Archive for the ‘Persecution’ Category

Memorial Stones

Dear Readers,
The cool weather continues for us. Along with it came some beneficial rains, for which we are very thankful. My bout with shingles is winding down. For this I am thankful also. Next time someone mentions getting a preventive inoculation, I will be first in line! I will be posting this early Monday morning, so any comments I might have concerning the solar eclipse will wait until next week.
I’ve been thinking about those who seem bent on removing anything that would remind Americans of their national identity and inheritance. There are several lines of conversation, or commentary that come from this behavior.
One truth from the lessons of history is that if a people wanted to conquer a civilization, they would remove all the landmarks and other reminders of their history and culture. In our day, we have seen ISIS destroying Christian landmarks, and in our country currently, there is a movement to remove reminders of our past.
When the children of Israel were entering the Promised Land, when the priests, who were carrying the ark of the covenant, stepped into the Jordan river, the water stopped flowing, so that they could cross on dry ground. After reaching the other side, they were instructed to set up stones as a memorial. Joshua told the people that they were setting up the stones as a permanent memorial, so that when their children asked the question, “What are these stones”, they could answer with a lesson from Israel’s history.
These are the words of the Lord, given through Joshua to the people: “In the future, when your children ask you, ‘What do these stones mean?’ tell them that the flow of the Jordan was cutoff before the ark of the covenant of the Lord. When it crossed the Jordan, the waters of the Jordan were cut off. These stones are to be a memorial to the people of Israel forever” (Joshua 4:6-7).
Sadly, after Joshua passed from the scene, Israel forgot her past, and began to be influenced by her pagan neighbors. The result of this was that God judged Israel and sent her into exile for seventy years. I fear America may be on a similar path. We who care about the rich history of our country need to pray fervently that God would intervene and put her back on the straight way.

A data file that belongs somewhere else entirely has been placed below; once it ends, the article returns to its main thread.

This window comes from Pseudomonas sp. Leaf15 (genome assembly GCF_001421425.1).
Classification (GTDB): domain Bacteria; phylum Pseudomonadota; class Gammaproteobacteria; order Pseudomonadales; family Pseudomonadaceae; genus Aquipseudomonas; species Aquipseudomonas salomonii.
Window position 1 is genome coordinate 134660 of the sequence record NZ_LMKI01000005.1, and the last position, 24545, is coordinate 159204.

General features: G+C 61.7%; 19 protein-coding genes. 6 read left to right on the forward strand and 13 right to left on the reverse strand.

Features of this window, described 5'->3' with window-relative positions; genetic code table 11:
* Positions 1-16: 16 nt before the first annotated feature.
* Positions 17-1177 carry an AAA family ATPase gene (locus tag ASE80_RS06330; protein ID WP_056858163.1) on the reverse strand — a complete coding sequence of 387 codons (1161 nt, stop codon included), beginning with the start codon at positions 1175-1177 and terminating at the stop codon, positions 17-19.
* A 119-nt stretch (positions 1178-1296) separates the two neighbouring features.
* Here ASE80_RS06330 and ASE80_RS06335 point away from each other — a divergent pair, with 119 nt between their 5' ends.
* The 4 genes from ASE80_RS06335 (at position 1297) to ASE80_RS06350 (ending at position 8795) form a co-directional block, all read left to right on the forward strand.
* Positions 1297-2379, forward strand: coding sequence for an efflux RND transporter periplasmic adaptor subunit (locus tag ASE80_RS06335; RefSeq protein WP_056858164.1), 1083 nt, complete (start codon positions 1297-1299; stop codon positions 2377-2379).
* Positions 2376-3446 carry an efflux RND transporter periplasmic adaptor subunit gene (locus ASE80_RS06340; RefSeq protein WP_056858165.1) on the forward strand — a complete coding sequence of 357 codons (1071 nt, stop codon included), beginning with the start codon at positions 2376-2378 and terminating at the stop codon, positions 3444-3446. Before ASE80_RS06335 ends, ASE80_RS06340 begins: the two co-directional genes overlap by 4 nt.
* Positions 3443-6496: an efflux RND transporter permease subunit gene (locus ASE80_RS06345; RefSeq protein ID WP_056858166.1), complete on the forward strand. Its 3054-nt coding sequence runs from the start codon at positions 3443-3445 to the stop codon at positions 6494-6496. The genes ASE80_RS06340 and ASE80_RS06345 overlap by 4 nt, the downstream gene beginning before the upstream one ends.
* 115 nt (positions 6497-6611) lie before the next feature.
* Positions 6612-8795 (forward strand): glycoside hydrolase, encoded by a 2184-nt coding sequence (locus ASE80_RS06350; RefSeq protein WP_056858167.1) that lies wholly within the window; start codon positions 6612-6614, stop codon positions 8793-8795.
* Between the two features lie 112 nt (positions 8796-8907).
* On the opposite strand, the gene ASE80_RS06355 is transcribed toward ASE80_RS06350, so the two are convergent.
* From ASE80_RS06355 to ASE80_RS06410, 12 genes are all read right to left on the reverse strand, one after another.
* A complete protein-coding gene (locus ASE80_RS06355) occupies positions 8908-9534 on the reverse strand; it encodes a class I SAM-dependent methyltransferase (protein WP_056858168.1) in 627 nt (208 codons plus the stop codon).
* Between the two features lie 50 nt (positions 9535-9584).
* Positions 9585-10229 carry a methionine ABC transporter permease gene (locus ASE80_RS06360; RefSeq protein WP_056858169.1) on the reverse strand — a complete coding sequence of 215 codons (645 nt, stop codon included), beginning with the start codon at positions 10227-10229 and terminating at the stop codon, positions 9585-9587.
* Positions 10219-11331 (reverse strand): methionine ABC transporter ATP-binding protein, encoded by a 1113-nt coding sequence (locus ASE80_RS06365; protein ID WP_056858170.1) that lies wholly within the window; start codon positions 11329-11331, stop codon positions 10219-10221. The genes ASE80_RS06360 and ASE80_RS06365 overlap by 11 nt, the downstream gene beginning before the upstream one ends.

Praying for America,
Pastor Jerry
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Rough Water

I had a new experience this week. I made a short journey down the Cedar River by kayak. I’m pretty sure I won’t be repeating that journey for a while. I now know that mode of river travel is for the young, as it obviously takes a bit more conditioning than I have. I don’t plan to abandon the kayak altogether, but I will definitely stay on the calm, still water for now.

Thinking about this experience reminds me of life. It is much easier going when things are calm and still, than dealing with strong currents and storms. There is another lesson here, and it is this; It is the storms that help us find our weaknesses and give us insight into changes we need to make.

God uses those storms for his good purpose in our lives. Paul, as he wrote to the believers in Rome, said this: “And we rejoice in the hope of the glory of God. Not only so, but we also rejoice in our sufferings, because we know that suffering brings perseverance, perseverance, character; and character, hope” (Romans 5:2-4).

James wrote, “the testing of your faith develops perseverance. Perseverance must finish its work so that you may be mature and complete, not lacking anything” (James 1:3-4).